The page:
The World Gold Council today launched its new consumer research report highlighting opportunities for gold for those working in both retail investment and jewellery markets.
The significant piece of research, with an 18,000-strong sample, looks at a range of markets including China, India, North America, Germany and Russia, and highlights unique insights into attitudes towards and perceptions of gold; how and why people buy gold, and also their reasons for not buying.
The new piece of research reveals gold is a mainstream choice – the third most consistently bought investment, with 46% of global retail investors choosing gold products, which is just behind saving accounts (78%) and life insurance (54%). Looking at jewellery, the survey shows that 56% of consumers have bought fine gold jewellery, compared to 34% who have bought platinum jewellery.
In addition, the new research reveals that more than a third (38%) of retail investors and fashion enthusiasts have never bought gold in the past but are warm to the idea. This shows a huge potential for the gold market to grow if untapped sources of demand can be converted.
In summary, five key themes emerged in the report:
People have confidence in – and are loyal to – gold. More than two-thirds (67%) of all retail investors believe that gold is a good safeguard against both inflation and currency fluctuations, and 61% trust gold more than fiat currencies. The industry should build on that confidence, while staying alert to areas where it is weaker.
But there are areas of mistrust. While people have confidence in gold, there is some mistrust among those that have never bought gold in the past, but are open to the idea of buying it in the future, with 48% and 28% of all potential investment and jewellery consumers respectively citing lack of trust as a significant barrier. That could be mistrust around fake or counterfeit bars and coins, product purity, or the trustworthiness of some retailers.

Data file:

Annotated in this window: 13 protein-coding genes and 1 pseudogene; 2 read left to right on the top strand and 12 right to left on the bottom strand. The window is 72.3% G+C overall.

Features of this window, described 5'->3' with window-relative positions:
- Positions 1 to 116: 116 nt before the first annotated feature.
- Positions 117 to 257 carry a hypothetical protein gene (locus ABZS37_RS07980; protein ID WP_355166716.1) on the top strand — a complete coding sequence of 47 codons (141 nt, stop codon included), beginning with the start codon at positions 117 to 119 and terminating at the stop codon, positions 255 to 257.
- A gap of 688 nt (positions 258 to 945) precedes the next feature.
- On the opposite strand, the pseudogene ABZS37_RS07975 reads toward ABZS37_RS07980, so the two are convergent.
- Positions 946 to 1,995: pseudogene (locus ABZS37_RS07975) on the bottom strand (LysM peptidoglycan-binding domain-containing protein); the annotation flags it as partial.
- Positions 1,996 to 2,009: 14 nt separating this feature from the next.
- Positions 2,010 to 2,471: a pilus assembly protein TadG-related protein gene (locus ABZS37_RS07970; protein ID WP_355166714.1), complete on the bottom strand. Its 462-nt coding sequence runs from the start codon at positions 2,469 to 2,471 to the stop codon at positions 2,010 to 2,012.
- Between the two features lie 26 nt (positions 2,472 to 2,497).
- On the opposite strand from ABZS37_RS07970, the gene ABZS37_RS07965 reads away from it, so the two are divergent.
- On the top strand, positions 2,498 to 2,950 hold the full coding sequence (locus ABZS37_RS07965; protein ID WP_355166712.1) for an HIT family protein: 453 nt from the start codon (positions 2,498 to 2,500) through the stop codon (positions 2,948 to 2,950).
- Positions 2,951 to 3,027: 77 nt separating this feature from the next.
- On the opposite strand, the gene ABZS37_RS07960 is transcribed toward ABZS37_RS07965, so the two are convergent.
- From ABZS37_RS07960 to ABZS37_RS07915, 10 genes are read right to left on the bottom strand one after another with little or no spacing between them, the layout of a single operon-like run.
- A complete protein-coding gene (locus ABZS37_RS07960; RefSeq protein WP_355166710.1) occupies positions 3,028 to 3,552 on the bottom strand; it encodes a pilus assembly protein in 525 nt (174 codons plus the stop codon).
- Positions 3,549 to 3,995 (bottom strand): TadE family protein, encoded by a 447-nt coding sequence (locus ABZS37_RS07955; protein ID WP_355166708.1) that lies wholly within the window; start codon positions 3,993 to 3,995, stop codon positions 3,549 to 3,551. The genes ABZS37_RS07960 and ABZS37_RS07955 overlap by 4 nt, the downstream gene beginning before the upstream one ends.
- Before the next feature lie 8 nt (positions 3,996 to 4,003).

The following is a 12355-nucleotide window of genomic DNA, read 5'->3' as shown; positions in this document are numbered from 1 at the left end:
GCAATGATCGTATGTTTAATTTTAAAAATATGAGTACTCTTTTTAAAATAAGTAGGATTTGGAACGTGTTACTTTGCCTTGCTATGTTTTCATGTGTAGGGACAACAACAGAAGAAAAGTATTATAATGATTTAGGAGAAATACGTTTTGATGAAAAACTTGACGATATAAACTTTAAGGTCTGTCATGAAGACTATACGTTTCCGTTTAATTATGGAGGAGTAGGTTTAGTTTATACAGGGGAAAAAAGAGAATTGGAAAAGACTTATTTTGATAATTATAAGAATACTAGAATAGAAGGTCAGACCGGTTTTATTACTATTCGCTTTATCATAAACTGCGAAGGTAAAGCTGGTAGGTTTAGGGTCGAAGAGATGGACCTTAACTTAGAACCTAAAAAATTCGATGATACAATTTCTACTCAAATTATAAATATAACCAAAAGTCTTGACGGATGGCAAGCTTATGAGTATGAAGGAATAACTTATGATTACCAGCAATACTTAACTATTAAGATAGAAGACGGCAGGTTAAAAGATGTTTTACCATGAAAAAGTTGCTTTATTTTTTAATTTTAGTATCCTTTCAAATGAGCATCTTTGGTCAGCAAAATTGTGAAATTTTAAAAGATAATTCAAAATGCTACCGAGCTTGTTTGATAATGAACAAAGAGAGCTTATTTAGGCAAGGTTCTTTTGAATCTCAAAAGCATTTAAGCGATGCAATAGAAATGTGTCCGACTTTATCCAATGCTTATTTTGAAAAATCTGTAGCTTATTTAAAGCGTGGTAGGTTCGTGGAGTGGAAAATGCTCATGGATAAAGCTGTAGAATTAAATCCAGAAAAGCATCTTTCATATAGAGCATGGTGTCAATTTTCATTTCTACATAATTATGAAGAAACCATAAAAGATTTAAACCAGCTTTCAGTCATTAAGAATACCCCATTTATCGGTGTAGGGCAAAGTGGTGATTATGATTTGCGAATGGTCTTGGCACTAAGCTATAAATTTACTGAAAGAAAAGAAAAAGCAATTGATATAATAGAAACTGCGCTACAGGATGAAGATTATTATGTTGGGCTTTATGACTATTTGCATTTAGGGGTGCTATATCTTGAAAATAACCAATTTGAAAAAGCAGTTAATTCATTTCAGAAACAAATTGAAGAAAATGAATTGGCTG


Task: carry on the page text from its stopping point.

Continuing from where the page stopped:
Gold can resonate more deeply among younger consumers. Millennials’ attitudes towards gold are not so different to those of older generations. But there are perceptual misgivings among the younger Gen Z audience, misgivings which are particularly pronounced in China’s jewellery market. For example, 40% of 18-24 fashion buyers in China agree that gold can bring good luck compared to 88% for those aged between 55-65.
Technological innovation can create a route to new audiences. We know there are some pioneering, tech-savvy players in the gold market. But our data suggests there are too few. Gold compares poorly to other retail investments and fashion items when looked at through the lens of digital distribution, marketing and communications. Global retail investors only buy 9% of gold coins and 6% of jewellery online, compared with 25% of gold-backed ETFs.
There are knowledge gaps in the minds of potential gold buyers that need to be filled. Two thirds (66%) of potential gold consumers globally say they lack the necessary knowledge to buy gold. Greater awareness of gold needs to be created through TV, print and social media; quality education is required on the benefits of owning gold; and, while it is not a mainstream issue now, the next generation of potential gold buyers need to know more about the industry’s ethical credentials.